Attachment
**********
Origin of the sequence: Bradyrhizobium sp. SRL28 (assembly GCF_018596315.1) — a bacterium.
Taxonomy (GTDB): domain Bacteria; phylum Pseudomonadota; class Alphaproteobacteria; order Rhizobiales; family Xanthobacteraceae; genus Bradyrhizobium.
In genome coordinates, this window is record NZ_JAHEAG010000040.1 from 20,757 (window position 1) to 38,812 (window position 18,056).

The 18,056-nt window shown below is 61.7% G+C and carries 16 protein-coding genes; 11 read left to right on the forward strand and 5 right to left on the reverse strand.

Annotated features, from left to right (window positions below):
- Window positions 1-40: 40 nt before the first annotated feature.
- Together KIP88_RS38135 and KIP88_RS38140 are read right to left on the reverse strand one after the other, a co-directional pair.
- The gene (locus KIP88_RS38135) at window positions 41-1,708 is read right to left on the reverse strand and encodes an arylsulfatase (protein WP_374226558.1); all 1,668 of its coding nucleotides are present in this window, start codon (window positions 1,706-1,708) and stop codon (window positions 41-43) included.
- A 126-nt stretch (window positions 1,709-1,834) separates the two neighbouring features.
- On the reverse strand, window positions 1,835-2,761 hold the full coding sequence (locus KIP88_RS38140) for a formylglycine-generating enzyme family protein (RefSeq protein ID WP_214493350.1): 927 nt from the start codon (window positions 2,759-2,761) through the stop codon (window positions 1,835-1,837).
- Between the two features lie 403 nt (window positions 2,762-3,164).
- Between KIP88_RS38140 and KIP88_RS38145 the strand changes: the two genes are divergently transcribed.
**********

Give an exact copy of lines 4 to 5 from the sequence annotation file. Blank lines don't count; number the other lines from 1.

The 18,056-nt window shown below is 61.7% G+C and carries 16 protein-coding genes; 11 read left to right on the forward strand and 5 right to left on the reverse strand.

Annotated features, from left to right (window positions below):